Three days later, January 23, the USS Pueblo was captured by North Korea.

In response to the assassination attempt, the South Korean government reportedly organized the ill-fated Unit 684. This group was intended to assassinate North Korean leader Kim Il-Sung, but was disbanded in 1971.

Second attempt

On August 15, 1974, Park was delivering a speech in the National Theater during a ceremony to celebrate the nation's deliverance from Japanese colonial domination 29 years before, when North Korean agent Mun Se-gwang fired a gun at Park from the front row. The bullets missed the president, but a stray bullet struck his wife Yuk Young-soo, who died later in the day, and one choir girl. Park continued his speech as his dying wife was carried off of the stage.[7]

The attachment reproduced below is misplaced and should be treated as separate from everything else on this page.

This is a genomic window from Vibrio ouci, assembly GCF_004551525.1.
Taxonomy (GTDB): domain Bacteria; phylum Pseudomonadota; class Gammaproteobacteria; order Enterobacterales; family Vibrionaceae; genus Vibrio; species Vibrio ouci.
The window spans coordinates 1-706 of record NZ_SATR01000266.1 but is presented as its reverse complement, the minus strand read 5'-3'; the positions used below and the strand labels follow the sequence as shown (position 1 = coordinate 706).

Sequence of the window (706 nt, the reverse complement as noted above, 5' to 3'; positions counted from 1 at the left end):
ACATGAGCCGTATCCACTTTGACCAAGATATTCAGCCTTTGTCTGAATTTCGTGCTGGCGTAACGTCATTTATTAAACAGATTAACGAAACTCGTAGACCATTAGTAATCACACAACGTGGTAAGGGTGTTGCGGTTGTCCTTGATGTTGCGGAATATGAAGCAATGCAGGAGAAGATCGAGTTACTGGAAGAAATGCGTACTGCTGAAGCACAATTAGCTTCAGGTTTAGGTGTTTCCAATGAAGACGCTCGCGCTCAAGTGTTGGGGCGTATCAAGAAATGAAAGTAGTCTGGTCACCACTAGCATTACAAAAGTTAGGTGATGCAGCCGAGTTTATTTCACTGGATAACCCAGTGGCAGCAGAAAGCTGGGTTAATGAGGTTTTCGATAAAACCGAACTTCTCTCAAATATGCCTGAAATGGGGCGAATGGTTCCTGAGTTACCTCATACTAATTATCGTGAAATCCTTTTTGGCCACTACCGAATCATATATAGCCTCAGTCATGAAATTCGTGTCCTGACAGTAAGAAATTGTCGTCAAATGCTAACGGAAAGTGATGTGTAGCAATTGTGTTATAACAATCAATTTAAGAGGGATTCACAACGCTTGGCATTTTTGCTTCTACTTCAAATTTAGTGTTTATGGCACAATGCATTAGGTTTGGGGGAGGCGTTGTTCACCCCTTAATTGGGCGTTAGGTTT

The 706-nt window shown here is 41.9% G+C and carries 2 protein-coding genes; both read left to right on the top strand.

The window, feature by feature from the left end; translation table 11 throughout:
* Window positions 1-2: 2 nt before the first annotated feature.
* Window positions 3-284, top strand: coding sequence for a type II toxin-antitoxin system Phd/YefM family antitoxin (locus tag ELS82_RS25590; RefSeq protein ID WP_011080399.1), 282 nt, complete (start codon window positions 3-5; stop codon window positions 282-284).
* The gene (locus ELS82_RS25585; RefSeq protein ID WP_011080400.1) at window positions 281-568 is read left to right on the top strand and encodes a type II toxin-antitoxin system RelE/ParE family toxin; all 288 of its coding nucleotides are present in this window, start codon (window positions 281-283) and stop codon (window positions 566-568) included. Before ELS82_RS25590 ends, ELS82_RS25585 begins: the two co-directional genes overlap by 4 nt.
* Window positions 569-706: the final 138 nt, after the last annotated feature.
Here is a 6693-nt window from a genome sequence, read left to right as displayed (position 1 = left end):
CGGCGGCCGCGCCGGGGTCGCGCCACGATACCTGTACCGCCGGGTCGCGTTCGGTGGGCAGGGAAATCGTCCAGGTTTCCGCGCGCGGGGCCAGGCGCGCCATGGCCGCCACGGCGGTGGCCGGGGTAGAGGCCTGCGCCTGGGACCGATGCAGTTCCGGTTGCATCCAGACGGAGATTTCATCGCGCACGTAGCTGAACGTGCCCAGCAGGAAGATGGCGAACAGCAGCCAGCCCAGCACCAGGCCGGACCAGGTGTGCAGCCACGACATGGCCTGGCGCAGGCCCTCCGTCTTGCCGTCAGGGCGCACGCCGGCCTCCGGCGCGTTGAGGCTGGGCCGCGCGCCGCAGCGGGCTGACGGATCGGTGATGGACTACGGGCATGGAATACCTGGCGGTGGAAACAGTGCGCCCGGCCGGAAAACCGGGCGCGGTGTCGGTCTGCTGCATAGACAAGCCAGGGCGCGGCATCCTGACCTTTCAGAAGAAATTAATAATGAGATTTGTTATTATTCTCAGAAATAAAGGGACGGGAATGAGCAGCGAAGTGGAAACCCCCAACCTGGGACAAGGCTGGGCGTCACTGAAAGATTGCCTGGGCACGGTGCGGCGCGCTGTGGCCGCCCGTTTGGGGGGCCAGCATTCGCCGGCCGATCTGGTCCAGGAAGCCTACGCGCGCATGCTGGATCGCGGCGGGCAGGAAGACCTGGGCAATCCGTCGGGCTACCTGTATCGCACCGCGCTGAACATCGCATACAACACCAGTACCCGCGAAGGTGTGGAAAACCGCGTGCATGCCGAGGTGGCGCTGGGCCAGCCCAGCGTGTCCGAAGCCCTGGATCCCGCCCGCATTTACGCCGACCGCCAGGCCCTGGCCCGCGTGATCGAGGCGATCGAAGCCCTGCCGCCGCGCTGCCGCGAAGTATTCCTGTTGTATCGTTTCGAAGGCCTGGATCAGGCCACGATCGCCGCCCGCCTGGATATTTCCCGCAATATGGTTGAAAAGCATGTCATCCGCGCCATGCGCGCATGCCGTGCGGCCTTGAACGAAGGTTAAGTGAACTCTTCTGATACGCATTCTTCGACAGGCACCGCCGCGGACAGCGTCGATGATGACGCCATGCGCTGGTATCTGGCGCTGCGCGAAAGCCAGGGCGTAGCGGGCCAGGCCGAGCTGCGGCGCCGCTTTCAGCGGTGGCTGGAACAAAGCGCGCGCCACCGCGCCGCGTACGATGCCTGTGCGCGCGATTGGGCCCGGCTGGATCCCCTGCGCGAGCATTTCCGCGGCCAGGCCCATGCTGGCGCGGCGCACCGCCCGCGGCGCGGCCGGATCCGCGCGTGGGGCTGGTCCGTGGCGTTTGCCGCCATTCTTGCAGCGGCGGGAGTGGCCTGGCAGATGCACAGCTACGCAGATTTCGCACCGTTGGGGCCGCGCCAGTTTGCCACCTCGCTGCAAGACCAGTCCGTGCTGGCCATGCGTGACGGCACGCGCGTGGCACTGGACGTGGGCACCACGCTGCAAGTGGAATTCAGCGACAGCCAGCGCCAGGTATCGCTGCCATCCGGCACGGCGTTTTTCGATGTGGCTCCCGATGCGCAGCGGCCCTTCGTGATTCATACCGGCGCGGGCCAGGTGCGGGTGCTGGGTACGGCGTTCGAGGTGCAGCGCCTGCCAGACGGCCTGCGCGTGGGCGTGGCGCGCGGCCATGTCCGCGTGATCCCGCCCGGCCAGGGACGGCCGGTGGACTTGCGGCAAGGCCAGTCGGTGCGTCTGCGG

Assassination

On October 26, 1979, Park was shot by Kim Jaegyu, the director of the KCIA. Kim claimed that Park was an obstacle to democracy and that his act was one of patriotism. After Kim shot the president to death and the leader of his guards, his agents quickly killed four more of the presidential bodyguards before the group was apprehended. The entire episode is usually either considered a spontaneous act of passion by an individual or as part of a pre-arranged attempted coup by the intelligence service.[8]

The events surrounding Park's assassination inspired the 2005 black comedy 그때 그사람들/"Geuddae geusaramdeul" (English title: The President's Last Bang) by Korean director Im Sang-soo.

A devout Buddhist,[9] Park Chung Hee is buried at Seoul National Cemetery.

Legacy